Sunday, July 22, 2018
Nation & World

In U.S. visit, Canada’s Justin Trudeau mixes job deals with defense of NAFTA

— Canadian Prime Minister Justin Trudeau came with an unambiguous message on his latest U.S. visit: the North American Free Trade Agreement is a success that needs to be modernized, not abandoned.

With the next round of talks over the trade pact set to begin in Mexico later this month, Trudeau used a speech at the Ronald Reagan Presidential Library on Friday to cast the deal as part of a long history between the two countries that has been beneficial for both.

Yet he also echoed frequent criticism from President Donald Trump, who has threatened to pull out of NAFTA, that too many workers are being left behind in the global economy.

"We need to collectively do a much better job of ensuring the benefits of trade are shared more broadly," Trudeau said.

The speech was a centerpiece on his swing in which he warned Canada won’t be muscled into a trade deal that is unfavorable to his country, while promoting Canada as a destination for California technology firms uneasy with shifting U.S. immigration policy.

After the speech, a California Highway Patrol motorcycle officer who was part of Trudeau’s motorcade crashed and was sent to a hospital with moderate injuries, the Ventura County Fire Department said. The vehicle carrying the prime minister was not involved and he was not hurt.

Trudeau picked up promises of investments and jobs during his first official visit to San Francisco. Among them: Salesforce CEO Marc Benioff announced the online business software company will invest another $2 billion in its Canadian operations.

He was scheduled to appear Saturday in Los Angeles, with Mayor Eric Garcetti.

Trump called the 24-year-old agreement a job-killing "disaster" on the campaign trail, and he has threatened to pull out unless the deal requires more auto production in the United States, while shifting additional government contracts to U.S. companies.

Trudeau argued that the deal has sent benefits both ways across the border.

He said 9 million jobs in America are tied to trade and investment with Canada and "the truth is that both Canada and the United States are winning. And so is Mexico. And that’s exactly how we should keep it."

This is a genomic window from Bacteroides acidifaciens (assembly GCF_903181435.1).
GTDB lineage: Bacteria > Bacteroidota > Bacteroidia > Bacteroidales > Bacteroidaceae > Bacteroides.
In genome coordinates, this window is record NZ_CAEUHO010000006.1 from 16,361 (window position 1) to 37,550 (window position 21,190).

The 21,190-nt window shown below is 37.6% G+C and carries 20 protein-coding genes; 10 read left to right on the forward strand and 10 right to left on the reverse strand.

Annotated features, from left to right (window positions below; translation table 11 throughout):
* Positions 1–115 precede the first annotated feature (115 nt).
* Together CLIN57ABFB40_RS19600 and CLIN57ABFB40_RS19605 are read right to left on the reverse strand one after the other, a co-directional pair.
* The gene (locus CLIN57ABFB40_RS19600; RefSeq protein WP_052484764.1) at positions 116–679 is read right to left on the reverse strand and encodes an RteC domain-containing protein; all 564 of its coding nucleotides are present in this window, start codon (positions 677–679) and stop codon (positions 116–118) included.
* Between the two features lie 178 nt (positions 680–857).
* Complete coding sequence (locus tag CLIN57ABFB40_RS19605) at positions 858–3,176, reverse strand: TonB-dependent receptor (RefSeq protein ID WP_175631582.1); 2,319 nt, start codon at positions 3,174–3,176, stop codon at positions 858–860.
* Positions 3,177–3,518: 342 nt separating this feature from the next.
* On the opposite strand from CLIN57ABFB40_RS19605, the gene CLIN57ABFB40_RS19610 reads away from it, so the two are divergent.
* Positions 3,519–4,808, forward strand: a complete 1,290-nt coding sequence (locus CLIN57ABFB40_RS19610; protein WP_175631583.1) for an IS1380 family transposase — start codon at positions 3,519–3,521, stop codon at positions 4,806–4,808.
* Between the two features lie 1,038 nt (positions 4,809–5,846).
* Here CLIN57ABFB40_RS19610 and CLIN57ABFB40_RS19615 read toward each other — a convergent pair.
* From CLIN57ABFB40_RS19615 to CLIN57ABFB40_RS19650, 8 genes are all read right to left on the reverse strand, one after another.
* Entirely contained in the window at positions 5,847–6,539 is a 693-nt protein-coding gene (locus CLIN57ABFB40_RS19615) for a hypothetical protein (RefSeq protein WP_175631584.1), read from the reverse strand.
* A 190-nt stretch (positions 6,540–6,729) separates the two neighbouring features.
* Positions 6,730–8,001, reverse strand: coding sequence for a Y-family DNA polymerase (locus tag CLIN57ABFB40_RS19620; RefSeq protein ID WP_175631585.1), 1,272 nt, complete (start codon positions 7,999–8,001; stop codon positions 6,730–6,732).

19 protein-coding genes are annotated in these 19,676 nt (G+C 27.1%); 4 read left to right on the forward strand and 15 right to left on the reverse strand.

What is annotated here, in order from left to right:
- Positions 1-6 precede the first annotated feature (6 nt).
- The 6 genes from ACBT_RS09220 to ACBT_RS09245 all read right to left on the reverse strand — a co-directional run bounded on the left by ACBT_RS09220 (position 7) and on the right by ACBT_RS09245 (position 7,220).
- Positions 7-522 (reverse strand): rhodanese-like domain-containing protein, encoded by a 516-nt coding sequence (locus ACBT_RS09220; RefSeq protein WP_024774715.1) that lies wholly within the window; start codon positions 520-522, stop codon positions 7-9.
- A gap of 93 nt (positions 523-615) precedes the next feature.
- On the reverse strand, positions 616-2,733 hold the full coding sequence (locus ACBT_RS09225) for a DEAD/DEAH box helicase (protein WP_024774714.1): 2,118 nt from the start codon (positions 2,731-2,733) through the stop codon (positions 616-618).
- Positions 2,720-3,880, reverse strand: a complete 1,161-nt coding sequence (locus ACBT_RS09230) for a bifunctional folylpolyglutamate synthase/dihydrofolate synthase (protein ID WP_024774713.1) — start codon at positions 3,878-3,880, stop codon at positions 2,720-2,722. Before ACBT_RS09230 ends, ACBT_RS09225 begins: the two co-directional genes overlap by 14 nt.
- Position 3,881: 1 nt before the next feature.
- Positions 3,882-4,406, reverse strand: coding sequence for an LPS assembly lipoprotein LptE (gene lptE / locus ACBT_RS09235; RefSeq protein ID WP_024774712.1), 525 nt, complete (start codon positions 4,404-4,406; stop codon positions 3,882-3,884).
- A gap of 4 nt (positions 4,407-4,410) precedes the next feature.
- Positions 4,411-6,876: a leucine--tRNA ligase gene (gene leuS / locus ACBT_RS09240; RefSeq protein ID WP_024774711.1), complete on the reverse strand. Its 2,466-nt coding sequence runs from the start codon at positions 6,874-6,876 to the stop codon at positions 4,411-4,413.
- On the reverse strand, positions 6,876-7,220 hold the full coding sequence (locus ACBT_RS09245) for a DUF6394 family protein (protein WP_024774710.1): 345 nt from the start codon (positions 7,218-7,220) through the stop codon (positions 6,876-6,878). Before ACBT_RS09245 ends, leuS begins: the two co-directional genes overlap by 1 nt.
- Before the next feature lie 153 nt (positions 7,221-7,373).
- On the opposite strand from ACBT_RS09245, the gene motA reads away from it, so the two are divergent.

But he added: "President Trump and I agree about this: Too many people have been left behind, even as our economies surged."

But an agreement, he warned, will take "a willingness to compromise on all sides."

The location of the speech carried symbolic weight, alluding to the longstanding trade relationship between the U.S. and Canada. In 1988, Reagan and then-Prime Minister Brian Mulroney signed the first free trade agreement — a precursor to NAFTA.

In his speech, Trudeau made repeated references to the historic connections between the two countries and argued that backing away from NAFTA could unspool deep ties across the continent — with an unknown cost.

The liberal Trudeau argued that differing political views need not stand in the way of trade agreement, alluding to the Republican president.

Reaching agreements has always required "persistence and no shortage of sunny, Reagan-esque optimism on both sides," he said.

Uncertainty over Trump’s immigration policies has provided momentum for Trudeau’s economic pitch to Silicon Valley, where many companies that rely on foreign workers have become uneasy.

On his visit to Northern California, Trudeau promoted his country’s fast-track employment permit for certain workers, dubbed the "global skills strategy visa."

Trudeau also met Thursday with Amazon Chief Executive Jeff Bezos as Bezos considers possible locations for a second headquarters. Toronto, which has created a government-sponsored innovation hub for tech companies, was the only one of several Canadian cities that made the shortlist.

Trudeau’s stop in San Francisco highlighted the already strong ties between Canada and California, particularly in research, academia and technology.

While much of the attention on the North American Free Trade Agreement has focused on physical commodities such as vehicle manufacturing, dairy and timber, skilled workers have also become increasingly mobile between the U.S., Canada and Mexico.

Google built its latest DeepMind artificial intelligence facility at the University of Alberta in Edmonton, Canada.

Associated Press Writer Juliet Williams in San Francisco contributed.

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